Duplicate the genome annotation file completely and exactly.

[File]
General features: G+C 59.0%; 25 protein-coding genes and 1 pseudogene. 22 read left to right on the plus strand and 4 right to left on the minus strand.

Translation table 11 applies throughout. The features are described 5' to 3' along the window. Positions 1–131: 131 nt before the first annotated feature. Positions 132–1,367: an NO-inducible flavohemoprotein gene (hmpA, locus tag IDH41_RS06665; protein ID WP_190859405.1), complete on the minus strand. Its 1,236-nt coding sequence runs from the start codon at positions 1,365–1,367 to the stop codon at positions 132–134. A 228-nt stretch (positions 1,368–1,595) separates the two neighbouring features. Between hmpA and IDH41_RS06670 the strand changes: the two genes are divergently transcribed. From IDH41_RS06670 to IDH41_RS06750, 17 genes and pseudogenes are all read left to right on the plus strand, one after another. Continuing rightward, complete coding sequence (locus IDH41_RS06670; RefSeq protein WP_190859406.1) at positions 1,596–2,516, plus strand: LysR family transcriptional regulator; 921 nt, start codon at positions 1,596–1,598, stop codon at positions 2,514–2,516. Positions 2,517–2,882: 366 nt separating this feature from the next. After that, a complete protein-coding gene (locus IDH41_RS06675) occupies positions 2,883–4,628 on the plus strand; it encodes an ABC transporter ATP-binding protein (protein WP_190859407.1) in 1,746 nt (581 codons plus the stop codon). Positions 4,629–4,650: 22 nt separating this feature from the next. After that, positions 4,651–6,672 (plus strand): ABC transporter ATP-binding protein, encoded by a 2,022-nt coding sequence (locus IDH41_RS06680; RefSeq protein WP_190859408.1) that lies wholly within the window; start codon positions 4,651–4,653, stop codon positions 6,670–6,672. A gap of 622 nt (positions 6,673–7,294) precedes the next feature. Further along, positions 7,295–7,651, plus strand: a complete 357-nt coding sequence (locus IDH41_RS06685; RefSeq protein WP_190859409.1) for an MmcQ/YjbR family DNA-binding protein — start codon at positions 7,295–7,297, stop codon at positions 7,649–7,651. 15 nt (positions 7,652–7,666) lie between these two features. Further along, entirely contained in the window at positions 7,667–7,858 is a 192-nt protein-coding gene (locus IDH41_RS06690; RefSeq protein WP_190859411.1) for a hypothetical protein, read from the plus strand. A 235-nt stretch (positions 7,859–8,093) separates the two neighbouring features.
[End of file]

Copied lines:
General features: G+C 59.0%; 25 protein-coding genes and 1 pseudogene. 22 read left to right on the plus strand and 4 right to left on the minus strand.

Translation table 11 applies throughout. The features are described 5' to 3' along the window. Positions 1–131: 131 nt before the first annotated feature. Positions 132–1,367: an NO-inducible flavohemoprotein gene (hmpA, locus tag IDH41_RS06665; protein ID WP_190859405.1), complete on the minus strand. Its 1,236-nt coding sequence runs from the start codon at positions 1,365–1,367 to the stop codon at positions 132–134. A 228-nt stretch (positions 1,368–1,595) separates the two neighbouring features. Between hmpA and IDH41_RS06670 the strand changes: the two genes are divergently transcribed. From IDH41_RS06670 to IDH41_RS06750, 17 genes and pseudogenes are all read left to right on the plus strand, one after another. Continuing rightward, complete coding sequence (locus IDH41_RS06670; RefSeq protein WP_190859406.1) at positions 1,596–2,516, plus strand: LysR family transcriptional regulator; 921 nt, start codon at positions 1,596–1,598, stop codon at positions 2,514–2,516. Positions 2,517–2,882: 366 nt separating this feature from the next. After that, a complete protein-coding gene (locus IDH41_RS06675) occupies positions 2,883–4,628 on the plus strand; it encodes an ABC transporter ATP-binding protein (protein WP_190859407.1) in 1,746 nt (581 codons plus the stop codon). Positions 4,629–4,650: 22 nt separating this feature from the next. After that, positions 4,651–6,672 (plus strand): ABC transporter ATP-binding protein, encoded by a 2,022-nt coding sequence (locus IDH41_RS06680; RefSeq protein WP_190859408.1) that lies wholly within the window; start codon positions 4,651–4,653, stop codon positions 6,670–6,672. A gap of 622 nt (positions 6,673–7,294) precedes the next feature. Further along, positions 7,295–7,651, plus strand: a complete 357-nt coding sequence (locus IDH41_RS06685; RefSeq protein WP_190859409.1) for an MmcQ/YjbR family DNA-binding protein — start codon at positions 7,295–7,297, stop codon at positions 7,649–7,651. 15 nt (positions 7,652–7,666) lie between these two features. Further along, entirely contained in the window at positions 7,667–7,858 is a 192-nt protein-coding gene (locus IDH41_RS06690; RefSeq protein WP_190859411.1) for a hypothetical protein, read from the plus strand. A 235-nt stretch (positions 7,859–8,093) separates the two neighbouring features.